To paraphrase Lloyd Grossman,”Who’d want to live in a house like this?”
Unsurprisingly some of the Royal Court audience had taken a break from their middle class, liberal-minded domiciles to recognise themselves on stage, laughing appreciatively when ghastly, opinionated academic pater Christopher (Stanley Townsend) asks his returned-to-nesters when they were going to f*ck off.
Fair enough. His family are almost all equally ghastly. Garrulous, self-obsessed and spiky: son Daniel (Harry Treadaway) is working on a linguistics thesis, daughter Ruth (Phoebe Waller-Bridge) is an aspiring singer of opera (translated into English) and wife Beth (Kika Markham) is a novelist.
They are all in some way connected with language but not so hot on communication and profoundly deaf son Billy (Jacob Casselden) struggles to be heard in a family incapable of listening to each other.
Isolated from the ongoing family banter by his deafness, Billy’s hasn’t picked up the egocentric traits of the rest. He’s the the only sympathetic one, so sympathetic in fact that throughout Act 1 there were some rather patronising “Awwwwwws” and “Ahhhhhs” emitted from a row behind the Whingers almost every time he struggled to be listened to.
This tribe may be awful, but they’re terrifically entertaining to watch unless, presumably you’re part of Tribes playwright Nina Raine‘s family. She is the daughter of poet and critic Craig Raine, a leading exponent of Martian Poetry . For their sake let’s hope she wasn’t following the edict “write about what you know”. How wonderfully squirm-inducing to be there the night they attend.
Act 1 is sharp, funny and – no mean feat – it prompted the Whingers to don their thinking caps, removing them only to scratch each others’ heads with wild abandon as they watched the family bickering round the family dining table.
Then Billy brings his new girlfriend home to meet his monstrous clan. Imagine Children of a Lesser God colliding with Meet the Fockers. Sylvia (Michelle Terry – excellent) is going deaf and is teaching Billy sign language, something his family had decided against, claiming they didn’t want Billy to be ghettoised by his deafness. Sylvia has been spending a lot of time in the deaf “community” but as Billy embraces that tribe, Sylvia becomes increasingly disenchanted with it.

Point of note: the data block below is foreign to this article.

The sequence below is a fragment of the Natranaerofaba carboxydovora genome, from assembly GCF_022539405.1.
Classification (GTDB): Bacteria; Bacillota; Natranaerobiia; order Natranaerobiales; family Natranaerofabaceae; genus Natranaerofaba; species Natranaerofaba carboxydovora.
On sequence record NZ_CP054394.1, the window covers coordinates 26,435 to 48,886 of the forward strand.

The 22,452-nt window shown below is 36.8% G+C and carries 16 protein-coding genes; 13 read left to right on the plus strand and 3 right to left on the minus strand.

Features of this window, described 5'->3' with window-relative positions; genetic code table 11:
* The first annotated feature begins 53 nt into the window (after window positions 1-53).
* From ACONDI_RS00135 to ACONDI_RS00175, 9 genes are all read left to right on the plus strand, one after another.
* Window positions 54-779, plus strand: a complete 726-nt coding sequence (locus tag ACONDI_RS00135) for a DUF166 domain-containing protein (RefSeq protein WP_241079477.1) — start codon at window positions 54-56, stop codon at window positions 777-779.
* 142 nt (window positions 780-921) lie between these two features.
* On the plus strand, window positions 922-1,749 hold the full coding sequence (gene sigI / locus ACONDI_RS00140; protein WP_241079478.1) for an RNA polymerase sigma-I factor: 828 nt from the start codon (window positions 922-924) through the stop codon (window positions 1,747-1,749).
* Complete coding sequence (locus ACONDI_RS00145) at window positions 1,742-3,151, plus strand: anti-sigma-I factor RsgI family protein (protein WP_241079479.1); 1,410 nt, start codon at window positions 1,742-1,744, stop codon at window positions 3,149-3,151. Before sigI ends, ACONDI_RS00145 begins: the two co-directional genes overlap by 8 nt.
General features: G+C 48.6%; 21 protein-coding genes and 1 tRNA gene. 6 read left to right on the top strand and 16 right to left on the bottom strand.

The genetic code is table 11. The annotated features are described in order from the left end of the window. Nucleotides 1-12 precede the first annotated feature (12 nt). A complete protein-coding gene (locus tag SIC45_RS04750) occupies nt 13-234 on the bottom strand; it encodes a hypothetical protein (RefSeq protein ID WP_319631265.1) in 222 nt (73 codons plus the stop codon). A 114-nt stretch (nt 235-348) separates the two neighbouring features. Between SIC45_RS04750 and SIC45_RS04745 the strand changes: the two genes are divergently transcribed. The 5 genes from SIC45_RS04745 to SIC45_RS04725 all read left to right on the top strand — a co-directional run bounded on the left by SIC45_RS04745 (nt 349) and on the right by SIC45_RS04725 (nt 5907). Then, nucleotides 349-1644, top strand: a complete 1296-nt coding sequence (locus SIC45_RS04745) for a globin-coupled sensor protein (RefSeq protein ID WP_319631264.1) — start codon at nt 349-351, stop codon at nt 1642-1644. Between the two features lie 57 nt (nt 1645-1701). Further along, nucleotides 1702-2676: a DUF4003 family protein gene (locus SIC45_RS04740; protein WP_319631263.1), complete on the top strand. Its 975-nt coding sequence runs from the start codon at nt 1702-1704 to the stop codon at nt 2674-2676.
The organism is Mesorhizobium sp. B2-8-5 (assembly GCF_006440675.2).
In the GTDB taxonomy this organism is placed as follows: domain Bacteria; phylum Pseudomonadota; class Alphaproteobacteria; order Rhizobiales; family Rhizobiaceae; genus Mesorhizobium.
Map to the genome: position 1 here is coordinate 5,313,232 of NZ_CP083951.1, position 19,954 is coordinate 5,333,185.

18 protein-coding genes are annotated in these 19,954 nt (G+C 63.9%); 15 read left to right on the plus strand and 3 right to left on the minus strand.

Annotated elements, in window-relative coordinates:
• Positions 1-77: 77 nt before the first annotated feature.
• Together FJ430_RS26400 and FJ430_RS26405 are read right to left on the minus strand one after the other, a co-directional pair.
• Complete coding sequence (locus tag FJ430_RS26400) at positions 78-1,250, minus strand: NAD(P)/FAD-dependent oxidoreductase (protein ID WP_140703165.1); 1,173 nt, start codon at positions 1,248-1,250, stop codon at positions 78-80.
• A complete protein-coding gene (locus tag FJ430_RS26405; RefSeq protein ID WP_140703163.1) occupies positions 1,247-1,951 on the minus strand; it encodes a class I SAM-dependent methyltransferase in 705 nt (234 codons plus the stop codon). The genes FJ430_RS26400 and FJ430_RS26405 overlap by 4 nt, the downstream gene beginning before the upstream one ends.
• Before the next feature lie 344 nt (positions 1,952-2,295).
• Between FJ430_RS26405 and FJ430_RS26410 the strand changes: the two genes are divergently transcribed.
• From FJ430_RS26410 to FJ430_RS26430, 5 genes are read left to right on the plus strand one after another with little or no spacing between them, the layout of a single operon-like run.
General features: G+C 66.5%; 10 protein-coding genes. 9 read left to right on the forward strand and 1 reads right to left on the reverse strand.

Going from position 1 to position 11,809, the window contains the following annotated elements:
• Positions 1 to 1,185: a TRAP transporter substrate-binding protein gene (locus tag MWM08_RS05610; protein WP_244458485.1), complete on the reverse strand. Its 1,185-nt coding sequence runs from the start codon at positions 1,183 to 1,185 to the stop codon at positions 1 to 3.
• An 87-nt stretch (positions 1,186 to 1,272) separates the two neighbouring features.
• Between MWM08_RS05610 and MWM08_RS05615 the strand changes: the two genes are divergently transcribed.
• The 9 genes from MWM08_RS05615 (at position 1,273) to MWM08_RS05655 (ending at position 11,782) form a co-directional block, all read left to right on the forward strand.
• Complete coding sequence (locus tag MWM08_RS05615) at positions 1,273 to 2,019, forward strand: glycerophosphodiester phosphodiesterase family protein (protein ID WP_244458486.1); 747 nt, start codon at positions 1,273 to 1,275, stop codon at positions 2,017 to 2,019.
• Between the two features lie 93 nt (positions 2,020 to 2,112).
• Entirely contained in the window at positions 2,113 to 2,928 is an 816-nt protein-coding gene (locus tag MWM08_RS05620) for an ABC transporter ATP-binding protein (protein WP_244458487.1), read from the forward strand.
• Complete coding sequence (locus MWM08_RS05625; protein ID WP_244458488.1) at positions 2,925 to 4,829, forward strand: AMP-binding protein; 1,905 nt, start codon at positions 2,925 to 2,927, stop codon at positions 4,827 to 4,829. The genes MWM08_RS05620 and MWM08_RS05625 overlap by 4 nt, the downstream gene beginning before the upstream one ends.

It’s an incredibly rich play stuffed full of ideas and humour but it’s also very touching. The Whingers were swept along by it and the time flew by despite Phil having a few cavils about an unnecessary plot development in Act 2. Both Whingers found Casselden particularly effective.
Like the Royal Court’s wonderful Clybourne Park (Wyndham’s Theatre from January) – which also features a deaf character – Tribes has the potential for a West End transfer.
It was also good to see an ironing board board return to the Royal Court stage. Phil hates ironing (not that you would know it) but Andrew likes nothing more than giving his attention-seeking shirts a good steam in front of a Miss Marple (not that you’d know it). But the ironing though was sadly unconvincing – despite the fact that it was merely a lesson in how to iron sheets – and the result looked little different at the end. Andrew wished they had demonstrated how to iron a fitted sheet which really would have been useful. But, since this is the Court, this was no doubt all a metaphor for the characters on stage, the sheet too in its own world, oblivious to the iron’s entreaties for it to change or something.
Anyway top marks to just about everyone including director Roger Michell for creating a sparkling, thought provoking and enjoyable evening. Brilliant stuff. Just don’t sit on the extreme right hand side of the auditorium unless you want to hear the audience clattering down the stairs as they turn out from the theatre upstairs during a poignant moment during the Act Two.